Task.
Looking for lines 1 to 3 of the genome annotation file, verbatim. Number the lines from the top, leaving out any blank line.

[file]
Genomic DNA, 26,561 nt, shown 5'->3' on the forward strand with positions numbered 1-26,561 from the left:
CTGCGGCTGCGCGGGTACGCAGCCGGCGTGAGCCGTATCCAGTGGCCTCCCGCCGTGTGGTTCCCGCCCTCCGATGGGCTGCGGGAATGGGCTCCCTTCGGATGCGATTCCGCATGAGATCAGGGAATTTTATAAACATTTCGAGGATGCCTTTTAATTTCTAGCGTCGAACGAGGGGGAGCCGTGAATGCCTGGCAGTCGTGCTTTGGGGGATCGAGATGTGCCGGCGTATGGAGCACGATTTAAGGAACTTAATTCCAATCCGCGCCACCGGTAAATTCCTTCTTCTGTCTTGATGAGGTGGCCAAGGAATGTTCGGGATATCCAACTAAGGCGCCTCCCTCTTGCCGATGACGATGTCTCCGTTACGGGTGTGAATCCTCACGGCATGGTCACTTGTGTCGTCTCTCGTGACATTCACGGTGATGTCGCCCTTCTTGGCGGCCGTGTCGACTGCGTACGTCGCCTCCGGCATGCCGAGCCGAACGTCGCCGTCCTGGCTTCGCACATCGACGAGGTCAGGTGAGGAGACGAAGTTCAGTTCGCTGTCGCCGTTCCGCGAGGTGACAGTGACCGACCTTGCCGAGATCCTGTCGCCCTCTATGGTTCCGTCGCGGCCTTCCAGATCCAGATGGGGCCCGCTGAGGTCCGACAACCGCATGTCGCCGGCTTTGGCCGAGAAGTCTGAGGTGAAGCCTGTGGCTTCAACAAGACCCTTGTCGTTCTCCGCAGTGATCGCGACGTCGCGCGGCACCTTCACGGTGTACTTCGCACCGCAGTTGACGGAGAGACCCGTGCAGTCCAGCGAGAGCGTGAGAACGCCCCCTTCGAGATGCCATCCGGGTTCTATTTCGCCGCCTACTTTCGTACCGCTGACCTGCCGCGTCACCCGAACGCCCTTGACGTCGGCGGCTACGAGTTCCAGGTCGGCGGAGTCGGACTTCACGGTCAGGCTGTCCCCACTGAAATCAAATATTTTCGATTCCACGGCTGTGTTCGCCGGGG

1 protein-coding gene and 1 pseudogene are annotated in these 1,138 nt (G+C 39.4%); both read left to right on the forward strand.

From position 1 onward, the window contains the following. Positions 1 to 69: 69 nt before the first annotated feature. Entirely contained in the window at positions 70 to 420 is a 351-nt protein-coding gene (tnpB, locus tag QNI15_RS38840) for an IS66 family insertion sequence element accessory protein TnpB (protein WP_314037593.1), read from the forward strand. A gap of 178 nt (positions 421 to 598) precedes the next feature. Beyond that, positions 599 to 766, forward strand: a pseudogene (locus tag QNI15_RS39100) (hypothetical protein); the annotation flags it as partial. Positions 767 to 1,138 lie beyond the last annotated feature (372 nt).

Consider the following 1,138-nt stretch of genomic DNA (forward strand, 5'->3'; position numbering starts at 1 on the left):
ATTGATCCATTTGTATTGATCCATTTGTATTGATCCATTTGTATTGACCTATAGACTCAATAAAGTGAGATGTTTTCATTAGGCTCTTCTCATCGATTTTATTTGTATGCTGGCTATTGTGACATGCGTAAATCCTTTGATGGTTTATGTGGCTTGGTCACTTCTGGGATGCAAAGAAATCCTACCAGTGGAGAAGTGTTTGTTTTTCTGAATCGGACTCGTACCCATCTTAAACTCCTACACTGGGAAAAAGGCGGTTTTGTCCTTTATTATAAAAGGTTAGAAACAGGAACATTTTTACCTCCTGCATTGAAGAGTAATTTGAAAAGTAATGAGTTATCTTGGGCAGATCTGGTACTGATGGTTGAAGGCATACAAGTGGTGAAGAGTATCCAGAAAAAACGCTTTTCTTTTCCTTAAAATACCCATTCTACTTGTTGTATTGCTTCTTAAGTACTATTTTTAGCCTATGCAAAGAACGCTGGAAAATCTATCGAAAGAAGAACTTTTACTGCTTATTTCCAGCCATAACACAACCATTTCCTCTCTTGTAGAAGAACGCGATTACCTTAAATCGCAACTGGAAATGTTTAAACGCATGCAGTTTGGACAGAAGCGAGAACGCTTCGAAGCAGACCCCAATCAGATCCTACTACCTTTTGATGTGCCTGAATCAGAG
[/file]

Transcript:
Genomic DNA, 26,561 nt, shown 5'->3' on the forward strand with positions numbered 1-26,561 from the left:
CTGCGGCTGCGCGGGTACGCAGCCGGCGTGAGCCGTATCCAGTGGCCTCCCGCCGTGTGGTTCCCGCCCTCCGATGGGCTGCGGGAATGGGCTCCCTTCGGATGCGATTCCGCATGAGATCAGGGAATTTTATAAACATTTCGAGGATGCCTTTTAATTTCTAGCGTCGAACGAGGGGGAGCCGTGAATGCCTGGCAGTCGTGCTTTGGGGGATCGAGATGTGCCGGCGTATGGAGCACGATTTAAGGAACTTAATTCCAATCCGCGCCACCGGTAAATTCCTTCTTCTGTCTTGATGAGGTGGCCAAGGAATGTTCGGGATATCCAACTAAGGCGCCTCCCTCTTGCCGATGACGATGTCTCCGTTACGGGTGTGAATCCTCACGGCATGGTCACTTGTGTCGTCTCTCGTGACATTCACGGTGATGTCGCCCTTCTTGGCGGCCGTGTCGACTGCGTACGTCGCCTCCGGCATGCCGAGCCGAACGTCGCCGTCCTGGCTTCGCACATCGACGAGGTCAGGTGAGGAGACGAAGTTCAGTTCGCTGTCGCCGTTCCGCGAGGTGACAGTGACCGACCTTGCCGAGATCCTGTCGCCCTCTATGGTTCCGTCGCGGCCTTCCAGATCCAGATGGGGCCCGCTGAGGTCCGACAACCGCATGTCGCCGGCTTTGGCCGAGAAGTCTGAGGTGAAGCCTGTGGCTTCAACAAGACCCTTGTCGTTCTCCGCAGTGATCGCGACGTCGCGCGGCACCTTCACGGTGTACTTCGCACCGCAGTTGACGGAGAGACCCGTGCAGTCCAGCGAGAGCGTGAGAACGCCCCCTTCGAGATGCCATCCGGGTTCTATTTCGCCGCCTACTTTCGTACCGCTGACCTGCCGCGTCACCCGAACGCCCTTGACGTCGGCGGCTACGAGTTCCAGGTCGGCGGAGTCGGACTTCACGGTCAGGCTGTCCCCACTGAAATCAAATATTTTCGATTCCACGGCTGTGTTCGCCGGGG

1 protein-coding gene and 1 pseudogene are annotated in these 1,138 nt (G+C 39.4%); both read left to right on the forward strand.